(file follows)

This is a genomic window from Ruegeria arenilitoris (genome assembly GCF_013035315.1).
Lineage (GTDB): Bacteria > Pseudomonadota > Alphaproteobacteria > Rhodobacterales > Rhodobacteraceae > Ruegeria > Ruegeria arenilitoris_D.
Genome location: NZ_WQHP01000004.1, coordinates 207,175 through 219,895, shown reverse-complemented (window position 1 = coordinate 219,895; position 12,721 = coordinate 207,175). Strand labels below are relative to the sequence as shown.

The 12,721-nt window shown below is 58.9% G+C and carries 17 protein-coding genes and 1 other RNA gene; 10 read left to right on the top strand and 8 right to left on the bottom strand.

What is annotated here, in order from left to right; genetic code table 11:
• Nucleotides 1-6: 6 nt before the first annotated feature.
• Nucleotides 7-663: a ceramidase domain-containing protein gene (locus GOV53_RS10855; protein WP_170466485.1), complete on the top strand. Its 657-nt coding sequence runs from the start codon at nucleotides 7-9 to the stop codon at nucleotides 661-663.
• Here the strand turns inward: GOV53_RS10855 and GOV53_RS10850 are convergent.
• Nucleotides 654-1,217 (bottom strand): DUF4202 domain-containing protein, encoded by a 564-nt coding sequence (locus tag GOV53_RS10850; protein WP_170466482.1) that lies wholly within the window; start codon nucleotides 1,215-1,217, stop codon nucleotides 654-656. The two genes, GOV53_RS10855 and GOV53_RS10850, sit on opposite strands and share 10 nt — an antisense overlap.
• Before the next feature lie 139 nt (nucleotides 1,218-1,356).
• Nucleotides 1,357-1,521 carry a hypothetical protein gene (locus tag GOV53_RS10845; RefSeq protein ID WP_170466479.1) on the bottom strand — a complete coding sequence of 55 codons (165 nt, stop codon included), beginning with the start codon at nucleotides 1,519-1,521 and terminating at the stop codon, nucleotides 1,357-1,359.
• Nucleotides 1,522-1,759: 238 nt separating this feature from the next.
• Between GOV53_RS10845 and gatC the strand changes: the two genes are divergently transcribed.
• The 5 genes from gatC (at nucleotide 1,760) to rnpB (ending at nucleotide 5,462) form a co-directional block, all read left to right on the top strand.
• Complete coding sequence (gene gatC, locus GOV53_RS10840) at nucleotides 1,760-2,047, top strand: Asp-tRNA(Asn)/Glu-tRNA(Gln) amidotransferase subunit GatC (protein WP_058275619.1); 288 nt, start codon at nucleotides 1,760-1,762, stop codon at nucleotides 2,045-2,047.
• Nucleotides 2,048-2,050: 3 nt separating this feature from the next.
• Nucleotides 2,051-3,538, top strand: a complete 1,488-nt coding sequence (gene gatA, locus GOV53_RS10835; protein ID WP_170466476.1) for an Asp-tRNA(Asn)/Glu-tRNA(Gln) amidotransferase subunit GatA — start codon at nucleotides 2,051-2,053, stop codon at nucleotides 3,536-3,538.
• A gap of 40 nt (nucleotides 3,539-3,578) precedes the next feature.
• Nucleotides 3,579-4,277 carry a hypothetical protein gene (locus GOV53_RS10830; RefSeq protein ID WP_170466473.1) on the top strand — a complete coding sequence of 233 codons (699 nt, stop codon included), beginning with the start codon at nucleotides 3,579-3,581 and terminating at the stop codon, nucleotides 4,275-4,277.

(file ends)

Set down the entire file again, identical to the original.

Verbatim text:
This is a genomic window from Ruegeria arenilitoris (genome assembly GCF_013035315.1).
Lineage (GTDB): Bacteria > Pseudomonadota > Alphaproteobacteria > Rhodobacterales > Rhodobacteraceae > Ruegeria > Ruegeria arenilitoris_D.
Genome location: NZ_WQHP01000004.1, coordinates 207,175 through 219,895, shown reverse-complemented (window position 1 = coordinate 219,895; position 12,721 = coordinate 207,175). Strand labels below are relative to the sequence as shown.

The 12,721-nt window shown below is 58.9% G+C and carries 17 protein-coding genes and 1 other RNA gene; 10 read left to right on the top strand and 8 right to left on the bottom strand.

What is annotated here, in order from left to right; genetic code table 11:
• Nucleotides 1-6: 6 nt before the first annotated feature.
• Nucleotides 7-663: a ceramidase domain-containing protein gene (locus GOV53_RS10855; protein WP_170466485.1), complete on the top strand. Its 657-nt coding sequence runs from the start codon at nucleotides 7-9 to the stop codon at nucleotides 661-663.
• Here the strand turns inward: GOV53_RS10855 and GOV53_RS10850 are convergent.
• Nucleotides 654-1,217 (bottom strand): DUF4202 domain-containing protein, encoded by a 564-nt coding sequence (locus tag GOV53_RS10850; protein WP_170466482.1) that lies wholly within the window; start codon nucleotides 1,215-1,217, stop codon nucleotides 654-656. The two genes, GOV53_RS10855 and GOV53_RS10850, sit on opposite strands and share 10 nt — an antisense overlap.
• Before the next feature lie 139 nt (nucleotides 1,218-1,356).
• Nucleotides 1,357-1,521 carry a hypothetical protein gene (locus tag GOV53_RS10845; RefSeq protein ID WP_170466479.1) on the bottom strand — a complete coding sequence of 55 codons (165 nt, stop codon included), beginning with the start codon at nucleotides 1,519-1,521 and terminating at the stop codon, nucleotides 1,357-1,359.
• Nucleotides 1,522-1,759: 238 nt separating this feature from the next.
• Between GOV53_RS10845 and gatC the strand changes: the two genes are divergently transcribed.
• The 5 genes from gatC (at nucleotide 1,760) to rnpB (ending at nucleotide 5,462) form a co-directional block, all read left to right on the top strand.
• Complete coding sequence (gene gatC, locus GOV53_RS10840) at nucleotides 1,760-2,047, top strand: Asp-tRNA(Asn)/Glu-tRNA(Gln) amidotransferase subunit GatC (protein WP_058275619.1); 288 nt, start codon at nucleotides 1,760-1,762, stop codon at nucleotides 2,045-2,047.
• Nucleotides 2,048-2,050: 3 nt separating this feature from the next.
• Nucleotides 2,051-3,538, top strand: a complete 1,488-nt coding sequence (gene gatA, locus GOV53_RS10835; protein ID WP_170466476.1) for an Asp-tRNA(Asn)/Glu-tRNA(Gln) amidotransferase subunit GatA — start codon at nucleotides 2,051-2,053, stop codon at nucleotides 3,536-3,538.
• A gap of 40 nt (nucleotides 3,539-3,578) precedes the next feature.
• Nucleotides 3,579-4,277 carry a hypothetical protein gene (locus GOV53_RS10830; RefSeq protein ID WP_170466473.1) on the top strand — a complete coding sequence of 233 codons (699 nt, stop codon included), beginning with the start codon at nucleotides 3,579-3,581 and terminating at the stop codon, nucleotides 4,275-4,277.